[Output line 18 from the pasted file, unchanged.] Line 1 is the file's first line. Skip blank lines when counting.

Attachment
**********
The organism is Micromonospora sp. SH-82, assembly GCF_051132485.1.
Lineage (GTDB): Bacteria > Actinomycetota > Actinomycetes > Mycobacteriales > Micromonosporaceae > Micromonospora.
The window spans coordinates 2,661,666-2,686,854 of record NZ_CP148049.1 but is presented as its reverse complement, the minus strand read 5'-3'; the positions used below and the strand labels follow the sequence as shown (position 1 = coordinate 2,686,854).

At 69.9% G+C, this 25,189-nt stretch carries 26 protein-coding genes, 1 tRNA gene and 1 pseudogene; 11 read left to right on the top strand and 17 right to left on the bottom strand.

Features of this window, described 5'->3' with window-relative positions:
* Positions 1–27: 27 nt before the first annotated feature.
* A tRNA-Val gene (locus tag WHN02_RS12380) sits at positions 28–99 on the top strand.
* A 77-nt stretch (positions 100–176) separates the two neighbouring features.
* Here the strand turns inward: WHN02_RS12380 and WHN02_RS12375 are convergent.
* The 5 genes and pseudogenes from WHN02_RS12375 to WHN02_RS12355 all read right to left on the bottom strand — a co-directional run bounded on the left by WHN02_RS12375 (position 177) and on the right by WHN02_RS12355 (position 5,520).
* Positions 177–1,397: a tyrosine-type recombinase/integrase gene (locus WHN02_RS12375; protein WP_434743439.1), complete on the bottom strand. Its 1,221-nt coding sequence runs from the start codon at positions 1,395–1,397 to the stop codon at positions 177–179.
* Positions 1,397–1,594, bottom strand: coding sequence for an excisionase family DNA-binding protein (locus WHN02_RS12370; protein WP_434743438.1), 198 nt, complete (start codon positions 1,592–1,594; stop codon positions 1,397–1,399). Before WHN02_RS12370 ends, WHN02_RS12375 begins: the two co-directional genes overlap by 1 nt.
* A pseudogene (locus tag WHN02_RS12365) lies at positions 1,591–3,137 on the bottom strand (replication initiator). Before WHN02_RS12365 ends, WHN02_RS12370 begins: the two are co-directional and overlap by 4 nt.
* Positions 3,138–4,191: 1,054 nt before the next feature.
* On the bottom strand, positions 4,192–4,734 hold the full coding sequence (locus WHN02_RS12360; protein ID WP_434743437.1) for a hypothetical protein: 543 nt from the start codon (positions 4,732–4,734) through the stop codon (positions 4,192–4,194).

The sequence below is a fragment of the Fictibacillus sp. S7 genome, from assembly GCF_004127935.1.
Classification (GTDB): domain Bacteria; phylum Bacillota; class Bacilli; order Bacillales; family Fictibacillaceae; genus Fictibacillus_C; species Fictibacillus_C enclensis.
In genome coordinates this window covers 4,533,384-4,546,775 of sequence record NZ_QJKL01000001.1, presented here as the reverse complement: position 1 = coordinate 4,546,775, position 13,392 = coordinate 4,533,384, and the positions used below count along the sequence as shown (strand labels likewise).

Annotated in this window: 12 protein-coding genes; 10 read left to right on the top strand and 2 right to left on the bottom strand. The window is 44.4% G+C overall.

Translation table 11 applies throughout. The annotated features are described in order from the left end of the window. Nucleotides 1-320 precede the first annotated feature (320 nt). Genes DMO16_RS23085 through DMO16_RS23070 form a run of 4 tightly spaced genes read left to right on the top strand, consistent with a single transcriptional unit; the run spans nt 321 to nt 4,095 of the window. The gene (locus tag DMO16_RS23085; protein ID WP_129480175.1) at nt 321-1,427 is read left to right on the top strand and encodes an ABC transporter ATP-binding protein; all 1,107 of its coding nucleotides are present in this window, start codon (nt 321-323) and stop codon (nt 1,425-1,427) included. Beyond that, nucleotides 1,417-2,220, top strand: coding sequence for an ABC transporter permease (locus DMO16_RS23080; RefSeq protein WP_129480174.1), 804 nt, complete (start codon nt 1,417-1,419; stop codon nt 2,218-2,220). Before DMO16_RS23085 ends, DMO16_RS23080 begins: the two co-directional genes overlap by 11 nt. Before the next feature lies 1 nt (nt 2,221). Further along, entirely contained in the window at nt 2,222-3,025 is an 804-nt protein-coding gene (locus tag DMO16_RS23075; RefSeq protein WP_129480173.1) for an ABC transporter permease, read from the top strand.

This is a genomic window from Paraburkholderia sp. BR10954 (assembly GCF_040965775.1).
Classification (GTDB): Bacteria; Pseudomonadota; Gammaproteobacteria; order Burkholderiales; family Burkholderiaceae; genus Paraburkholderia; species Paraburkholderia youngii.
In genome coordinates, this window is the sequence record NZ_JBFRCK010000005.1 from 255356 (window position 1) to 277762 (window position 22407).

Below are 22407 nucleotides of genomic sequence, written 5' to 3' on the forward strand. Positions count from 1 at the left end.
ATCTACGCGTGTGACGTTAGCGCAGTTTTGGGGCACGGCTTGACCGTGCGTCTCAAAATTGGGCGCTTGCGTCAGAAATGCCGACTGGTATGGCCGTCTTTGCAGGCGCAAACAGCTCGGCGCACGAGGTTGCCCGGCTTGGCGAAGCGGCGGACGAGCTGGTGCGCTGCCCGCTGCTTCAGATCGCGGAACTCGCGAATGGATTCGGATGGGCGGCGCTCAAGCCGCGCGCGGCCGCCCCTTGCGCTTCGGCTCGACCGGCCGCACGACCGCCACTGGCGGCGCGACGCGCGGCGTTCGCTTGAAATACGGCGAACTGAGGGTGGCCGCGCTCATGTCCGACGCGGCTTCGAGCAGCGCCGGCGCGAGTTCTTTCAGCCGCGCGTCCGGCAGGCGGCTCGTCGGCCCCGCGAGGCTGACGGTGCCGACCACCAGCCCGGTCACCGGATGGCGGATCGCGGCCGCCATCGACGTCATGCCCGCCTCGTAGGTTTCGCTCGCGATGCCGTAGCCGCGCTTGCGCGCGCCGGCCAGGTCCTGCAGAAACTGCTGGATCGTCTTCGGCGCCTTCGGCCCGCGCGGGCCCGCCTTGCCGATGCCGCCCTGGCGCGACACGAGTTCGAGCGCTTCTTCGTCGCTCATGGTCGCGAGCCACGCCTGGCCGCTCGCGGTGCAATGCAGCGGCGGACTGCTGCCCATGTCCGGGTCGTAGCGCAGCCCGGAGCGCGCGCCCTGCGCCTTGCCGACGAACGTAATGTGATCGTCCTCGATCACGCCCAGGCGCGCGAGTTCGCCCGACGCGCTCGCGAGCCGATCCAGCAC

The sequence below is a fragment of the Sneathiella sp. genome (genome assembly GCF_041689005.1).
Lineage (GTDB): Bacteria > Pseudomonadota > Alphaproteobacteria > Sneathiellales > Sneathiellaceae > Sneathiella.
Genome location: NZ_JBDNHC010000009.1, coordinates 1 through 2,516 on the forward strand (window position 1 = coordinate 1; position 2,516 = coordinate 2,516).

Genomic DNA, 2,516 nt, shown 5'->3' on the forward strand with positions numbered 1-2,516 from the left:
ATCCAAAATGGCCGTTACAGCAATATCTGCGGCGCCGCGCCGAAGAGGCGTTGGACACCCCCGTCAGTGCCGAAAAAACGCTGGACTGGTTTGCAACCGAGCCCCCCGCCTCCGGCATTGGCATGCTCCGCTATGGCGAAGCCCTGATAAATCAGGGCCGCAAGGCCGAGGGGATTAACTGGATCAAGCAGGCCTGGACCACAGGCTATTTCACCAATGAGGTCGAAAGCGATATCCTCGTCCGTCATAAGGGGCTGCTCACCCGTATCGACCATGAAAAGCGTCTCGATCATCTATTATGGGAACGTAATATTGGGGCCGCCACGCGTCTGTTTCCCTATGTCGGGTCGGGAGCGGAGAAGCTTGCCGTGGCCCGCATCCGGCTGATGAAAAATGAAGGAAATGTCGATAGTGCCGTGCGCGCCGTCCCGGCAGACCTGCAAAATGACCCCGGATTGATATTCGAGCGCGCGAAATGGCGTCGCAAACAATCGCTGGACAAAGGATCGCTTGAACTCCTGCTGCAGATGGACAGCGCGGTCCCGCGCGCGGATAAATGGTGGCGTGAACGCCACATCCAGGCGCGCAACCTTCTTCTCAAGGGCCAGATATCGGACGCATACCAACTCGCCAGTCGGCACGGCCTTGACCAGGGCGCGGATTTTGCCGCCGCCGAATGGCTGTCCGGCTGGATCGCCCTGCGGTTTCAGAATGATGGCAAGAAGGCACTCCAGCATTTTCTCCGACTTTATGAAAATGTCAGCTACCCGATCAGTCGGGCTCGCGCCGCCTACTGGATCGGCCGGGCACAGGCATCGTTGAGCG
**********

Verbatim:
In genome coordinates this window covers 4,533,384-4,546,775 of sequence record NZ_QJKL01000001.1, presented here as the reverse complement: position 1 = coordinate 4,546,775, position 13,392 = coordinate 4,533,384, and the positions used below count along the sequence as shown (strand labels likewise).